"Restaurants do not lead to obesity," said Andy Deloney, spokesman for the Michigan Restaurant Association.
"What leads to obesity is maintaining an unhealthy lifestyle.
We don't think the answer to obesity is dictating to people what their choices will and will not be, restricting access to certain kinds of foods through government fiat. Rather, it is educating people how to lead a healthy lifestyle and letting them make decisions for themselves."
Other cities already are taking action.
In 2008, New York became the nation's first city to require chain restaurants to post calories next to prices of food.
It's a strategy that soon will expand to all states because of a provision in last year's national health care reform law.
That same year, Los Angeles enacted a moratorium on fast-food eateries in the city's poorest and unhealthiest neighborhoods.
It expired, but this month, the city adopted an ordinance that bans the eateries from opening within a half-mile of existing ones in South Los Angeles.
Limiting the establishments in underserved, oversaturated neighborhoods is part of a larger conversation nationally to develop strategies and land-use plans that encourage health, said Lark Galloway-Gilliam, executive director of Community Health Councils Inc. in Los Angeles.
"This whole conversation around food and obesity and nutrition is just taking hold in our country, this is just one strategy," Galloway-Gilliam said. "We need to wake up and pay attention to the fact that we are killing ourselves and killing this next generation. This is a generation that is supposed to die younger than us. That's a tragedy. That cannot be our legacy."
'Folks want to eat well'
In Detroit, meanwhile, activists are working on scores of efforts to improve access to fresh food. The initiatives include supporting existing grocers, encouraging urban gardens and partnering with public markets.
In August, Fair Food Network launched an initiative that provides incentives for fresh food purchases at five produce markets in the city, including Eastern Market, for citizens who rely on food stamps.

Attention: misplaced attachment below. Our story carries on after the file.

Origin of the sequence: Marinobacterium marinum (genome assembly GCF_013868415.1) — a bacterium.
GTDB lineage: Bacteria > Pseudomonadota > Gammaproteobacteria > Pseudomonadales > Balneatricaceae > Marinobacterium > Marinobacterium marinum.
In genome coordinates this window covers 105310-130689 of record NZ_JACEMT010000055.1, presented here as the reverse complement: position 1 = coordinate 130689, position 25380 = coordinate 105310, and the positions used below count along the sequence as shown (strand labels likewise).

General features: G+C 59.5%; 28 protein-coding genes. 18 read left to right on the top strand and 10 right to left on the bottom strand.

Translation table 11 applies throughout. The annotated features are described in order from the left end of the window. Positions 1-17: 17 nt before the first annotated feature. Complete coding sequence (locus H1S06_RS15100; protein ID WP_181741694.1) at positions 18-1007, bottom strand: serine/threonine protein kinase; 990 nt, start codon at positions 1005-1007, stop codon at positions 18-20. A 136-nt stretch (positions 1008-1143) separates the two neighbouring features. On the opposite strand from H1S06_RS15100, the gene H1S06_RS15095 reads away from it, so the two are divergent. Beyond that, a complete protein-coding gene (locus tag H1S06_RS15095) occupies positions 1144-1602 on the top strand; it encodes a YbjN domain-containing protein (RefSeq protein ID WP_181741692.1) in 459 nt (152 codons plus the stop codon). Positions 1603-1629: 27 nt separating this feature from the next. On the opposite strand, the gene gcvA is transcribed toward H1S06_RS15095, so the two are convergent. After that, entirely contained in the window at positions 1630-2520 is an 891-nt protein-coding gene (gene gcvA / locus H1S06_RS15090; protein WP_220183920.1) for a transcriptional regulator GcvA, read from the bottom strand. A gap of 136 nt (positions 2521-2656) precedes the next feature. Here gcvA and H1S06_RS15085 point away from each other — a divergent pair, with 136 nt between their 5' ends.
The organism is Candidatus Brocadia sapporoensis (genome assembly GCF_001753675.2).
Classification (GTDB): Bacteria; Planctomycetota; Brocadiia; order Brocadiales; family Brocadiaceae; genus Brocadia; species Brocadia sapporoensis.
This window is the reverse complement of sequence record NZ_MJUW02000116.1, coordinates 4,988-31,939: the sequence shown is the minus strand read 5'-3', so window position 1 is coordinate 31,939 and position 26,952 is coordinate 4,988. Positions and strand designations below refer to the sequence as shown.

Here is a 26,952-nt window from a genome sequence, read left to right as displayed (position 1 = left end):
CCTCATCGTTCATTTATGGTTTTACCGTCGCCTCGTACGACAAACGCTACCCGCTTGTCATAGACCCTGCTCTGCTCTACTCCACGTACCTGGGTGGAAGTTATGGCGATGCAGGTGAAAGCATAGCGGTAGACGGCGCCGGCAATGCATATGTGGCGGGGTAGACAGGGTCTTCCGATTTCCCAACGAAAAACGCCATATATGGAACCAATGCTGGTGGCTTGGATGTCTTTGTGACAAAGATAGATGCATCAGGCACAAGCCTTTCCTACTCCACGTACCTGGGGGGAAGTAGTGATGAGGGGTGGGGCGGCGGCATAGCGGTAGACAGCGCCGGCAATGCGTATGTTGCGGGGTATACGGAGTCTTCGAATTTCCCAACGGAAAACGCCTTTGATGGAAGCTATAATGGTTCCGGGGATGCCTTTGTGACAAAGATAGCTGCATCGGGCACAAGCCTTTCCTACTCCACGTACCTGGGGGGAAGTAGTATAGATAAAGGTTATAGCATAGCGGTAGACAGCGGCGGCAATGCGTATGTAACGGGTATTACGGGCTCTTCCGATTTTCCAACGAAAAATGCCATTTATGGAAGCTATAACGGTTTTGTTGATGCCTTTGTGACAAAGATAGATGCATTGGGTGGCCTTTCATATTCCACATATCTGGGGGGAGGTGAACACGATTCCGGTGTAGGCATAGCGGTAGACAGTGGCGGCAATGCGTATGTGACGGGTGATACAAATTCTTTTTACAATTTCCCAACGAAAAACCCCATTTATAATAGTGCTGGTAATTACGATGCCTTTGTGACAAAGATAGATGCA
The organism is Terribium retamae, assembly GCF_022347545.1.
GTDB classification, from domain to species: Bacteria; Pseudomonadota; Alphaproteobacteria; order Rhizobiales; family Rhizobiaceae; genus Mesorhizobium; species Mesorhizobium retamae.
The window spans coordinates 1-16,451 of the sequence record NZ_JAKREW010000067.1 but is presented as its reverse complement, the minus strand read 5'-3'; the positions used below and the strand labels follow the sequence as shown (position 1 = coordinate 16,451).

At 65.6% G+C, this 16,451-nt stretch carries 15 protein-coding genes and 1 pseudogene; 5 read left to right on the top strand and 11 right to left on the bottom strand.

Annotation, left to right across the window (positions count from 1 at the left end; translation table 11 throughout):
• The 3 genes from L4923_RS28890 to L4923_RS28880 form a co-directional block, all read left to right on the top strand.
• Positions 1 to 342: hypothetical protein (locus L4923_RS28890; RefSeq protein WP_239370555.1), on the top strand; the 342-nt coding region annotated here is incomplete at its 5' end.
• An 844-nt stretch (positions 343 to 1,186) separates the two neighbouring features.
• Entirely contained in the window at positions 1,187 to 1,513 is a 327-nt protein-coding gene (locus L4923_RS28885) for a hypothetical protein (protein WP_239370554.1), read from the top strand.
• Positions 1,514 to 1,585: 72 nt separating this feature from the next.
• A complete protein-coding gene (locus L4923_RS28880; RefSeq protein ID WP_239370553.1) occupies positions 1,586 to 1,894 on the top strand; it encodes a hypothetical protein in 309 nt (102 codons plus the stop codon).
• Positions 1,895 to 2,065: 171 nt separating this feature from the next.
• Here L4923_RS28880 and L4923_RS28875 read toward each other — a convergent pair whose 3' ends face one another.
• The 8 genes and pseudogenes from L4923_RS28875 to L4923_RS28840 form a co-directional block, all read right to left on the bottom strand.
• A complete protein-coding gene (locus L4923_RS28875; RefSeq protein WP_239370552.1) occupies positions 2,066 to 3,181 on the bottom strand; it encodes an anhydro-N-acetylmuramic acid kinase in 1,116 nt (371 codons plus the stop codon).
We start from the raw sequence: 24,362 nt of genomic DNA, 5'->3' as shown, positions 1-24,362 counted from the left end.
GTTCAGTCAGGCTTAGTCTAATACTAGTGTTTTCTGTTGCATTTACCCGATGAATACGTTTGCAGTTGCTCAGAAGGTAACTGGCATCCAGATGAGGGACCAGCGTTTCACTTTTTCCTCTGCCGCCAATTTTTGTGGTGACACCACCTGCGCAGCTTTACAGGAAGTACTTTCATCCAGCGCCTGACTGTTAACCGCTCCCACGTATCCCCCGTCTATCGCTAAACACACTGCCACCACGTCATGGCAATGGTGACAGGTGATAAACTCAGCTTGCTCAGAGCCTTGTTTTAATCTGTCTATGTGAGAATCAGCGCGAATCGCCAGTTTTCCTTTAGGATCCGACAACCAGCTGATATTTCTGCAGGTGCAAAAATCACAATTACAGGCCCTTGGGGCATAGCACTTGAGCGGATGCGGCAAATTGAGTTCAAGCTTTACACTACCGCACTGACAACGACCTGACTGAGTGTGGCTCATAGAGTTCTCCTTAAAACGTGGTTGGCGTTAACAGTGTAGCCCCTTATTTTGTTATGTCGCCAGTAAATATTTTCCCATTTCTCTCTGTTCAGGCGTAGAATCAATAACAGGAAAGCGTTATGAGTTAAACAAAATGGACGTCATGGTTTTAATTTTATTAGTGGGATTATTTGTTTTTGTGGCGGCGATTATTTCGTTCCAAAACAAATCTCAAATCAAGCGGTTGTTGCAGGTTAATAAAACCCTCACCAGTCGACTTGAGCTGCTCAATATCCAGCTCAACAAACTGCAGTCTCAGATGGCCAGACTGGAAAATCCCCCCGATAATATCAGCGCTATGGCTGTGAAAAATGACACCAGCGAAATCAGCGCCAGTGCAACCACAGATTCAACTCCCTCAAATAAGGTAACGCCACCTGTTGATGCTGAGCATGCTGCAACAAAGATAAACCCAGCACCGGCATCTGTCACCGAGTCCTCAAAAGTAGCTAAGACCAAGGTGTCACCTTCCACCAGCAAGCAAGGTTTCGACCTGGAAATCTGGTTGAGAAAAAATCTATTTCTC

Every $20 spent on Michigan-grown produce at the market with a bridge card was matched with funds raised from local foundations. Nearly $80,000 was distributed during a 12-week campaign, which Freeman said demonstrates there is a demand for fresh food.
"Folks in Detroit want to eat very well," Freeman said. "They will eat very well if it's affordable and available."
The Detroit Economic Growth Corp. is working with 81 grocers on store improvements or expansions.
Some grocers such as Metro Foodland are repositioning their marketing campaign around healthy eating, with in-store labeling on different products, healthy recipes and even food demonstrations, while others like Grand Price Supermarket on Grand River are doing a total renovation.
But even those who try to eat well acknowledge the lure of a good burger or fried drumstick — even if they know the food isn't always good for them.
"People like fast-food restaurants," said Detroit resident Jack Wendell, who recently was eating a Big Mac at a McDonald's on Woodward in Midtown but emphasized he doesn't eat there very often and never gets fries.
From The Detroit News: http://detnews.com/article/20101229/METRO01/12290376/Group-aims-to-ban-new-fast-food-outlets-in-Detroit#ixzz19cgOrjzJ
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In: News, Other
Tags: Detroit, Church's Chicken, Physicians Committee for Responsible Medicine, Detroit Mayor Dave Bing, McDonald's, Burger Kings, KFC